Dial-in remote access presents a particularly sticky situation regarding the hardening of your network infrastructure. One of the biggest problems is how hard it can be to truly control dial-in access. Even though your security policy should expressly prevent anyone from doing this, people may install modems on their desktops to use pcAnywhere, and suddenly you go from having a couple of highly controlled ingress points on your network to dozens of uncontrolled and largely unprotected ingress points on your network. This problem, as well as the popularity of VPN connections, has caused a marked decline in the use of dial-in connections on corporate networks.
Today you are better served to not provide any dial-in access but rather to provide your users with a global Internet dialer and VPN software, allowing them to connect via VPN to your network over their dial-in Internet connection. This allows you to control all your remote access connections at your VPN devices, thus simplifying the management of dial-in users because they effectively become just another VPN connection. In the event that you require dial-in remote access, however, you can do three things to harden that access:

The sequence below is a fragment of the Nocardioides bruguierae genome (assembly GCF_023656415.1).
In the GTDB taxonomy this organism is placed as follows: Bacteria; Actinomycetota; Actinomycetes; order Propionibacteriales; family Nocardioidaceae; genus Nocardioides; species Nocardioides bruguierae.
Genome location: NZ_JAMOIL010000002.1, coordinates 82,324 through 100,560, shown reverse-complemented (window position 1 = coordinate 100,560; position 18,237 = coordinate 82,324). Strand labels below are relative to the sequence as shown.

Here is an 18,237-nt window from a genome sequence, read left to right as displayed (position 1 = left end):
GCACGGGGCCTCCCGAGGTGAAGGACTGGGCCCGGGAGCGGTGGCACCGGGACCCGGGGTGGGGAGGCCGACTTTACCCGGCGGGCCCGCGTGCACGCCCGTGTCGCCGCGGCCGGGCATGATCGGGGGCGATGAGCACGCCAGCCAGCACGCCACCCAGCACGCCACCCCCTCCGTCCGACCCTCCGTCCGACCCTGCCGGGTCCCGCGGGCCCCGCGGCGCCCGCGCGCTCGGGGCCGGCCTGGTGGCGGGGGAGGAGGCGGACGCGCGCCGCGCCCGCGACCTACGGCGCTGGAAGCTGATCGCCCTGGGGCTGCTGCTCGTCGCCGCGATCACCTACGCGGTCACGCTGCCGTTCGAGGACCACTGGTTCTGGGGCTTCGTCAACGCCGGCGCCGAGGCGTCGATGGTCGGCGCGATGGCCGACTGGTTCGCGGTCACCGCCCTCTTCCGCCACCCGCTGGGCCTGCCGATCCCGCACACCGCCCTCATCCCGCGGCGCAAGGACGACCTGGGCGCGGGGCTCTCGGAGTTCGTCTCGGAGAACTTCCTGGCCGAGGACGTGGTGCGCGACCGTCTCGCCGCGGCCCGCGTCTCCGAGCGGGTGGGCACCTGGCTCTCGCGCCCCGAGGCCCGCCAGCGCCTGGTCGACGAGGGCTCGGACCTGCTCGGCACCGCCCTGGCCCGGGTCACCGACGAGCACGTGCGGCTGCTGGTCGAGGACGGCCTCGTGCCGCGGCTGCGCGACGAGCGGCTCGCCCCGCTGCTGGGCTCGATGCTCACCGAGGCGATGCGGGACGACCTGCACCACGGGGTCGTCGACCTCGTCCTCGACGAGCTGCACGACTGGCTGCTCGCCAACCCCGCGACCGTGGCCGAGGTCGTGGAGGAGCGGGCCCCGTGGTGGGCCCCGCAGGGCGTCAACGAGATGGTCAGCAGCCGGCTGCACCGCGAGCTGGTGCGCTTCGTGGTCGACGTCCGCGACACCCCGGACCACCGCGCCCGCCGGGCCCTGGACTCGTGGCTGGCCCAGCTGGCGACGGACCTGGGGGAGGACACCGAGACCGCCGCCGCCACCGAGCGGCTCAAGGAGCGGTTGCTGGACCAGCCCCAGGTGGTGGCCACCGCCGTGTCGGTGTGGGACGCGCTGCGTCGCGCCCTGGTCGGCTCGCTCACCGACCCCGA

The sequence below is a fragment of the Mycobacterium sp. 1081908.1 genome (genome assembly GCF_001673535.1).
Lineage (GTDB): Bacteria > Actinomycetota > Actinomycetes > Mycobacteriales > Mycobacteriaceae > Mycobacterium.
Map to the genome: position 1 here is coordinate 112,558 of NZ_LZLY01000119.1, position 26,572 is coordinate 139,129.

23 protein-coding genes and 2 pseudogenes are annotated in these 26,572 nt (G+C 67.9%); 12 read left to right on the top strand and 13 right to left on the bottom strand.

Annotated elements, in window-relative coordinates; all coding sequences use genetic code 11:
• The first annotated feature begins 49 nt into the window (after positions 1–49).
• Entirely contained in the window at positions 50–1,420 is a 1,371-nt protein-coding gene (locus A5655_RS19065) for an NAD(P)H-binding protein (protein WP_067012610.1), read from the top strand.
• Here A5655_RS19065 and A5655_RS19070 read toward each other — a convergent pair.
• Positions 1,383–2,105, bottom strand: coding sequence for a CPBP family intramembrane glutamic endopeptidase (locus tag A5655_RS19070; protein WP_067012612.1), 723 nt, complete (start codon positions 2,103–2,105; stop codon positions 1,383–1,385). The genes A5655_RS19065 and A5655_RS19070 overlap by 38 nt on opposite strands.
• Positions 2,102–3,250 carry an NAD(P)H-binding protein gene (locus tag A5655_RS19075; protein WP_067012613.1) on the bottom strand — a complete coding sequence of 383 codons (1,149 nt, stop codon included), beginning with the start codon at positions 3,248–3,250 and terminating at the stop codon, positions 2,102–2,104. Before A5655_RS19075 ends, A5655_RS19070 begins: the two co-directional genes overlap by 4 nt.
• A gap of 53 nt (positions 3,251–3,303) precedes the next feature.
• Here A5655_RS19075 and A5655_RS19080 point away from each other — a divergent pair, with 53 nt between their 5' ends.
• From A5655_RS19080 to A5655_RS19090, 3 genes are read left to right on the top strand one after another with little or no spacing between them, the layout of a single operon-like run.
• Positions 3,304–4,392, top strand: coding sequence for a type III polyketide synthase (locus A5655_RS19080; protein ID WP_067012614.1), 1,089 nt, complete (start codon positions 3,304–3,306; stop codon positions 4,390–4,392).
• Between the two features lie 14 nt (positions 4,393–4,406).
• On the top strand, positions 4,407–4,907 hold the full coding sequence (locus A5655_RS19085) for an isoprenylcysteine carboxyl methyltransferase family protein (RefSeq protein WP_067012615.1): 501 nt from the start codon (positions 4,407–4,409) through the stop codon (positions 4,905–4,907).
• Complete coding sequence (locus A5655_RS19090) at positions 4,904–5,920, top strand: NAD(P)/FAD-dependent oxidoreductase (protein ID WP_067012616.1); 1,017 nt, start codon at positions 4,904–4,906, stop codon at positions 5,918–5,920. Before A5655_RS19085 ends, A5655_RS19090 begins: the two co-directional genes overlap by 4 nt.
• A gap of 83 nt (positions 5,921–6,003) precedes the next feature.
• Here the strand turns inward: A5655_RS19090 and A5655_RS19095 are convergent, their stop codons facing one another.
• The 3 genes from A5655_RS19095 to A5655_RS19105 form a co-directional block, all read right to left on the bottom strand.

Centralize your dial-in access. By locating your dial-in access to a centralized location, such as a DMZ, you can filter and control the types of traffic you want to allow from your dial-in connections in a much easier fashion using your firewalls and routers for traffic filtering as well as IDS/IPS hardware to detect unauthorized traffic. For example, Figure 5-10 shows how you could locate your dial-in concentrator in a DMZ, allowing you to filter and control the kinds of traffic your remote users can pass to your internal network through your firewall and intrusion-detection system.
Figure 5-10: Dial-in access network design
Require authentication of all connections. Ensure that every dial-in connection has been authenticated, preferably using RADIUS, TACACS+, Active Directory, NDS, or local user databases, similar to how you configure your VPN connections to only allow authorized users to connect. Authentication will be covered in more detail in Chapter 9.
Require callback or caller ID verification of as many connections as possible. Unfortunately, because most of your dial-in connections will be traveling users without a designated callback number, this might prove to be an impossible task. However, if you know that a dial-in connection is always going to be initiated from the same phone number, your dial-in access should be configured to drop the initial phone call and dial the user back at the specified location in order to establish a connection. Configuring callback or caller ID verification is typically done on the device, although many authentication servers, such as TACACS+ and Windows Authentication, provide callback and caller ID verification to be configured for the user. For example, if you are using a Windows server to provide dial-in access, you can configure the callback options as part of the user settings in the Active Directory Users and Computers MMC snap-in.